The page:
The cloud creates the moat and leverage point which provides technology access. Amazon is the first-mover and current market leader, Microsoft is the clear second with an enterprise edge, and Google (NASDAQ:GOOG) third with an artificial intelligence advantage. The reason why they will remain the cloud leaders is the level of investment required to compete. They are investing at a rate far in excess of anyone else in R&D, data center capital investment, and across the nine technology trends:

  • Amazon, Google and Microsoft R&D expense in calendar 2016 grew by 12% to $37.5 billion. In the first calendar quarter their combined investment grew by 21%. By contrast, each of them outspent IBM (NYSE:IBM) more than twofold last year. IBM R&D growth first quarter was only 5% showing an inability or reluctance to attempt to catch up.
  • Net capital expenditures (capital expenditures and acquisitions, net of depreciation) is a function of growth representing investment in excess of replacement cost. Amazon was the only one of the three that had negative net capital expenditures (each of the last two calendar years). Google and Microsoft (excludes > $20 billion spent on acquisitions in late-2016) reported net capital adds of approximately $5 billion and $3.5 billion in each of their last two fiscal years respectively. This is directly correlated to Amazon being first to market with the others investing to close the gap. IBM increased their net capital invested to $4.8b in calendar 2016 with an increased emphasis on M&A.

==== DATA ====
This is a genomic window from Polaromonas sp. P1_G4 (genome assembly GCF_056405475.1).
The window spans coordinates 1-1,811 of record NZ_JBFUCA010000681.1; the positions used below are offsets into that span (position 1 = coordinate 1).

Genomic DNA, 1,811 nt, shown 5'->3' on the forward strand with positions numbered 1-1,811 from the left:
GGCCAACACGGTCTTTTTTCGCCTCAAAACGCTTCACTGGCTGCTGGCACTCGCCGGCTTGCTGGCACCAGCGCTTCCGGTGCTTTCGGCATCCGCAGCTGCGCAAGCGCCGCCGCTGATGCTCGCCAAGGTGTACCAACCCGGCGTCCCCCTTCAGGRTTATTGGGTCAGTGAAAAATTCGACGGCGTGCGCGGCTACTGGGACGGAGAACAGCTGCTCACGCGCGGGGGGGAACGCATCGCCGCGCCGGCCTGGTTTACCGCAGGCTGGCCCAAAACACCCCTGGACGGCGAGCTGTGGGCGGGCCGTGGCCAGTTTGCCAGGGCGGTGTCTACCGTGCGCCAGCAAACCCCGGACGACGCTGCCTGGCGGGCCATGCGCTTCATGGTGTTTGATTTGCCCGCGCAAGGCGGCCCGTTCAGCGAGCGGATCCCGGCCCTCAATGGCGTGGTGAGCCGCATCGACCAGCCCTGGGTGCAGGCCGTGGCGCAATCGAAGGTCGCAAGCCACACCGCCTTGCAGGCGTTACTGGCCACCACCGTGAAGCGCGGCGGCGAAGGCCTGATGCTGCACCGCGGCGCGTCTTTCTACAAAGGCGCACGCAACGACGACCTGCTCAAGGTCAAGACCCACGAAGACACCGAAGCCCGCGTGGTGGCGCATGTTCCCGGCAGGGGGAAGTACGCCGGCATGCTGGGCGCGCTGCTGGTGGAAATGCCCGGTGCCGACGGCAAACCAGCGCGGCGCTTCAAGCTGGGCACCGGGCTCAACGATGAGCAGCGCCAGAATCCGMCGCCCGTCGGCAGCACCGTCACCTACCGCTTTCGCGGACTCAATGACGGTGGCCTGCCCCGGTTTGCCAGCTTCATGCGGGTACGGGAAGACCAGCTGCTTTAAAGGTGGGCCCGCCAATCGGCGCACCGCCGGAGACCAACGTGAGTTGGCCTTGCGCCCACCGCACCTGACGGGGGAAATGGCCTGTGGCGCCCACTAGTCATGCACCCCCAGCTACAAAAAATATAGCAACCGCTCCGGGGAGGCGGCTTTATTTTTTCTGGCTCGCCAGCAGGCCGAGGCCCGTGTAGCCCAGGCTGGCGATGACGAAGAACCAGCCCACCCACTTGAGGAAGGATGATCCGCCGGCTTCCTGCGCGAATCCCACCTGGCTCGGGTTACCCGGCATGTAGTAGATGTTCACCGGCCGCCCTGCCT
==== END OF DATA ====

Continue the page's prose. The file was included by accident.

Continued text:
The digital disruption seen in music and video leverages consumer mobility preferences which continue to motivate disruption. The smart home is another disruption in process with the virtual personal assistants "VPA" a primary focus. Healthcare is a disruption target as seen with trends such as telemedicine, precision medicine, personalized medicine, bioinformatics and a host of others. Industry is another huge opportunity today with disruption happening in virtually every sector. The industrial internet of things ((IoT)) is also known as Industry 4.0 reflecting its economic importance.

This disruption provides both risk and opportunity for investors who have the vision to align their portfolio with this trend. IMD and Cisco (NASDAQ:CSCO) published a white paper in 2015 entitled Digital Vortex which included the following results of their survey:

  • 43% either did not acknowledge or were not addressing digital disruption risk.
  • Only 25% were willing to disrupt themselves in order to compete.
  • Yet they believed that four out of the top ten market-share incumbents would be displaced by digital disruption over the next five years.

These survey results are particularly galling. Most respondents agree that incumbents were at risk of displacement, yet they would not disrupt themselves. This is called the Innovator's Dilemma. Don't allow your investments to under-perform because of it. My next article will focus on Microsoft. They are the most transparent of the three which makes them a good drill-down candidate to lay out the amazing breadth of innovation that is occurring. If you are interested in reading more you can click on the website link on my profile page and then the IoT Phase 3 forum.

Disclosure: I am/we are long MSFT, PI, CSCO.

I wrote this article myself, and it expresses my own opinions. I am not receiving compensation for it (other than from Seeking Alpha). I have no business relationship with any company whose stock is mentioned in this article.

Additional disclosure: I have recently sold AMZN and GOOG but may initiate a new position at any time.